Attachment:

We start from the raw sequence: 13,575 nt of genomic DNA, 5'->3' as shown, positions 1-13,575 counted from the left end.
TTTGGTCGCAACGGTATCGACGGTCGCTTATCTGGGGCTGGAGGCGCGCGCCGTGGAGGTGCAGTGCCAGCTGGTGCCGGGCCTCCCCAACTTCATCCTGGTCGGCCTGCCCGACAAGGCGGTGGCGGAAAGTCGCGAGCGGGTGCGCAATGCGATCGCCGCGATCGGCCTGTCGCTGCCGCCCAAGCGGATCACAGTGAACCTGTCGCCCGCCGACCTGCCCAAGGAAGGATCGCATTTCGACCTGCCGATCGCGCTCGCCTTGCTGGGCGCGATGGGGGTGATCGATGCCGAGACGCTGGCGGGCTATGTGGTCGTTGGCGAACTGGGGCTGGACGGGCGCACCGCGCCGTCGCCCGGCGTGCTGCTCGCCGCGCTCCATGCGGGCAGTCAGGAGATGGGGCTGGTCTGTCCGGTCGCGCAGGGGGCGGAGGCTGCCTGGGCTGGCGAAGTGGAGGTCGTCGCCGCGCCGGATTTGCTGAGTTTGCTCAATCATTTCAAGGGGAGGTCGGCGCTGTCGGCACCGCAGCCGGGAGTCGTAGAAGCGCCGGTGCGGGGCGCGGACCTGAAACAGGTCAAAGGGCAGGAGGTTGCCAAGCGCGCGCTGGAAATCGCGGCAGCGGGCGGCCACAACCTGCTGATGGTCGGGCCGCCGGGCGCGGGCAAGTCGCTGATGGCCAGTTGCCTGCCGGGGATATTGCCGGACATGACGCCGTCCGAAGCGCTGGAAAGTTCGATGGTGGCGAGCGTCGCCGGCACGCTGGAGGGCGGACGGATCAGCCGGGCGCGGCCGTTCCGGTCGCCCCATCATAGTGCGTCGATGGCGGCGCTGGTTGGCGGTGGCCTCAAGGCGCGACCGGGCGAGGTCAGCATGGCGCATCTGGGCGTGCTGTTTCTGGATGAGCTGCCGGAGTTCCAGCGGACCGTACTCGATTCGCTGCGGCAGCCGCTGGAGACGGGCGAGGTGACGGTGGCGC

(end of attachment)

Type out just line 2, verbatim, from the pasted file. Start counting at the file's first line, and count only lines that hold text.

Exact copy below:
TTTGGTCGCAACGGTATCGACGGTCGCTTATCTGGGGCTGGAGGCGCGCGCCGTGGAGGTGCAGTGCCAGCTGGTGCCGGGCCTCCCCAACTTCATCCTGGTCGGCCTGCCCGACAAGGCGGTGGCGGAAAGTCGCGAGCGGGTGCGCAATGCGATCGCCGCGATCGGCCTGTCGCTGCCGCCCAAGCGGATCACAGTGAACCTGTCGCCCGCCGACCTGCCCAAGGAAGGATCGCATTTCGACCTGCCGATCGCGCTCGCCTTGCTGGGCGCGATGGGGGTGATCGATGCCGAGACGCTGGCGGGCTATGTGGTCGTTGGCGAACTGGGGCTGGACGGGCGCACCGCGCCGTCGCCCGGCGTGCTGCTCGCCGCGCTCCATGCGGGCAGTCAGGAGATGGGGCTGGTCTGTCCGGTCGCGCAGGGGGCGGAGGCTGCCTGGGCTGGCGAAGTGGAGGTCGTCGCCGCGCCGGATTTGCTGAGTTTGCTCAATCATTTCAAGGGGAGGTCGGCGCTGTCGGCACCGCAGCCGGGAGTCGTAGAAGCGCCGGTGCGGGGCGCGGACCTGAAACAGGTCAAAGGGCAGGAGGTTGCCAAGCGCGCGCTGGAAATCGCGGCAGCGGGCGGCCACAACCTGCTGATGGTCGGGCCGCCGGGCGCGGGCAAGTCGCTGATGGCCAGTTGCCTGCCGGGGATATTGCCGGACATGACGCCGTCCGAAGCGCTGGAAAGTTCGATGGTGGCGAGCGTCGCCGGCACGCTGGAGGGCGGACGGATCAGCCGGGCGCGGCCGTTCCGGTCGCCCCATCATAGTGCGTCGATGGCGGCGCTGGTTGGCGGTGGCCTCAAGGCGCGACCGGGCGAGGTCAGCATGGCGCATCTGGGCGTGCTGTTTCTGGATGAGCTGCCGGAGTTCCAGCGGACCGTACTCGATTCGCTGCGGCAGCCGCTGGAGACGGGCGAGGTGACGGTGGCGC